Submitted by Rhubarb on Thu, 23/10/2014 - 5:24pm
Today marks the 3 year anniversary of the initial massive, violent dawn police eviction of Occupy Sydney on 23 October 2011. Up to Monday, 11 people still faced criminal charges ranging from ‘camping’ to assault police primarily from this eviction. The hearing of these matters was continuously adjourned due to an Occupy Sydney constitutional challenge to the ‘camping’ charges i.e. that the implied right to the freedom of political communication in the Australian Constitution should have protected the political occupation that occurred at Martin Place as part of the global Occupy movement. Sadly this case reached the end of its road last Friday when it was considered by the High Court of Australia in regards to whether special leave should be granted for the case to be heard in the High Court. Leave was refused.
On Monday, the 11 people with ongoing Occupy Sydney charges had their matters mentioned in the Local Court for almost the 20th time, with their matters due to be set down for a hearing. FINALLY THE POLICE DROPPED ALL OF THE REMAINING OCCUPY SYDNEY CHARGES. This result is a vindication of the dodgy arrests made of and charges given to these Occupy Sydney protestors, as happens extremely often at protests. These 11 people have had their charges hanging over them for ALMOST 3 YEARS as the constitutional contest of the legitimacy of the police actions made its way through the slow and conservative Australian legal system. One of these people took on the risk of costs against him from the City of Sydney Council and the NSW Government for being the main applicant in the constitutional challenge. STAY TUNED re word of potential costs against this brave person.
Members of the Jura collective would like to say congratulations to these 11 people on the outcome on Monday. We admire their strength and conviction in standing up for themselves and with each other for such a long time. We stand in solidarity with ALL of the people that stood up to the police and legal system to defend their ability to participate in Occupy Sydney. There were almost 100 arrests made of Occupy Sydney protestors over the first 4 months of the protests. ALMOST ALL THE CHARGES AND FINES that were contested by defendants were withdrawn by the police or dismissed by the court. The Occupy Sydney network is also currently working on at least one court case against the cops for a clear false arrest of a protestor – stay tuned regarding this too!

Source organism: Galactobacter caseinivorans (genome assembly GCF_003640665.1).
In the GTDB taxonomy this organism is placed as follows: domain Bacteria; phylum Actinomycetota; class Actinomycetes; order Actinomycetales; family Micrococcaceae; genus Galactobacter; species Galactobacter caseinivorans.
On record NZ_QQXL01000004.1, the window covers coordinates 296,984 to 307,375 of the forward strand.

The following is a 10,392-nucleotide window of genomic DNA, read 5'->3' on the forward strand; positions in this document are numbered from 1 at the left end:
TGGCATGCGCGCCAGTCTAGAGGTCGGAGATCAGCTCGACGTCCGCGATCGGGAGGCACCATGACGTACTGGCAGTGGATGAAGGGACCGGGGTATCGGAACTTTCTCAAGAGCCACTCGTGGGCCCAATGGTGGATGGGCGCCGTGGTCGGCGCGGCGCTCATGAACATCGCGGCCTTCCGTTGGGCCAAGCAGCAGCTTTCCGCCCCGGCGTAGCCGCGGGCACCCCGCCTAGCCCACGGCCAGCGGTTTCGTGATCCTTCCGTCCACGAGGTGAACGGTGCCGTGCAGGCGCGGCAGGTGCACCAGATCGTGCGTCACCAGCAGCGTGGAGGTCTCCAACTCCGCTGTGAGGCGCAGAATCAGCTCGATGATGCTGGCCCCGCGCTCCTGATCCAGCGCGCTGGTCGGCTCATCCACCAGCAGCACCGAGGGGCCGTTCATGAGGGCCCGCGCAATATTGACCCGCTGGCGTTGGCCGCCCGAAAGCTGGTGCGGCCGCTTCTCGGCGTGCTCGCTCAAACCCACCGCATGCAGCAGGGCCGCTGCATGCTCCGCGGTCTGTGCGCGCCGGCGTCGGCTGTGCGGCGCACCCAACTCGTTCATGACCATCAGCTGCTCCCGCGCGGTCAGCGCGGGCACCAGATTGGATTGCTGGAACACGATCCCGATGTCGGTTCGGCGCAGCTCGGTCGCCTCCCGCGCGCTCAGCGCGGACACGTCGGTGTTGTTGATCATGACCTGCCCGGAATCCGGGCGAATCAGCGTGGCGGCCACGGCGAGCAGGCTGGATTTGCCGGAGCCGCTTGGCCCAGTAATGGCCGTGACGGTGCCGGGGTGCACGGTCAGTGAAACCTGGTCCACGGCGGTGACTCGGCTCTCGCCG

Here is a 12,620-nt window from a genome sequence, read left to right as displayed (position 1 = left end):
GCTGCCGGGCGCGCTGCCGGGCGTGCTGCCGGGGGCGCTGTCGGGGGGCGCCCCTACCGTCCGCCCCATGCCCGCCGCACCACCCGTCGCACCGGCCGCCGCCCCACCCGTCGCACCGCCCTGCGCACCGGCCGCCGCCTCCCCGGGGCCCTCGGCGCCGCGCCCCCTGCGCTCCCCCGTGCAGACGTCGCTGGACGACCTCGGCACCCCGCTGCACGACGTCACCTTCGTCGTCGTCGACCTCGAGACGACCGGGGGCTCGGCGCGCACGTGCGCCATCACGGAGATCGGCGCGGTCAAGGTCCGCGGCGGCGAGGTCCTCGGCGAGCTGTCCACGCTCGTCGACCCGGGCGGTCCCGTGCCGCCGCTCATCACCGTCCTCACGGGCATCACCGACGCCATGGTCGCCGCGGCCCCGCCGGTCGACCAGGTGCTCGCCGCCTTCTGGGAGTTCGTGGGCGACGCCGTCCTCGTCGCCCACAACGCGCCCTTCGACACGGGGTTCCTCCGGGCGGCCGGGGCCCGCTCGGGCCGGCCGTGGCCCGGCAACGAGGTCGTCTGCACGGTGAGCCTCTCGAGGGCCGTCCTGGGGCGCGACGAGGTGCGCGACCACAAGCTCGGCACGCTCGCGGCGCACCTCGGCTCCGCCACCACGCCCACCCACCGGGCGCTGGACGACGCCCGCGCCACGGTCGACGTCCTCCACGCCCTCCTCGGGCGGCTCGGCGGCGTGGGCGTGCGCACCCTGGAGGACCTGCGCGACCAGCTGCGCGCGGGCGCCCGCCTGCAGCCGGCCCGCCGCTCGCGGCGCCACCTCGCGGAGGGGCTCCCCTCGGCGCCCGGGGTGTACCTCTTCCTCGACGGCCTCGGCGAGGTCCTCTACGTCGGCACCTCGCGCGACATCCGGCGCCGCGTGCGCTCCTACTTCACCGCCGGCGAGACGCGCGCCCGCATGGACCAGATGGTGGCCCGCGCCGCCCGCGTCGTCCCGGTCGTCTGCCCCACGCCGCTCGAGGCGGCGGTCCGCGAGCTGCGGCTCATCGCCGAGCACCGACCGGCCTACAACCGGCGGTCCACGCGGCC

The Occupy Sydney legal matters remind us of: the limited protection in Australian law in regards to the ability to protest - both the Occupy Sydney and Melbourne constitutional cases have been useful in providing clarity about the (regrettably limited) scope of the implied right in the Constitution to the freedom of political communication. Having said this, we again learn that the police are usually extremely underhanded in their policing of protests. Ultimately they know that the charges they give to protestors often won’t stand up in the courts, but they arrest us anyway to criminalise, hurt and intimidate us and to damage our movements. Often the state succeeds. So we are reminded of the importance of organising collectively, including of legal support, so that we can look out for each other, push back against the state, and keep struggling FTW. Jura Books stands in solidarity with people struggling for a better world in the streets, workplaces, cages and schools in Sydney and everywhere.
Finally, if you are in a position to donate to the Occupy Sydney legal fund, details are below. Any additional funds will go towards other protest legal support funds.
Account Number - 51298S1
BSB Number - 802884
Bank - Maritime Mining Power Credit Union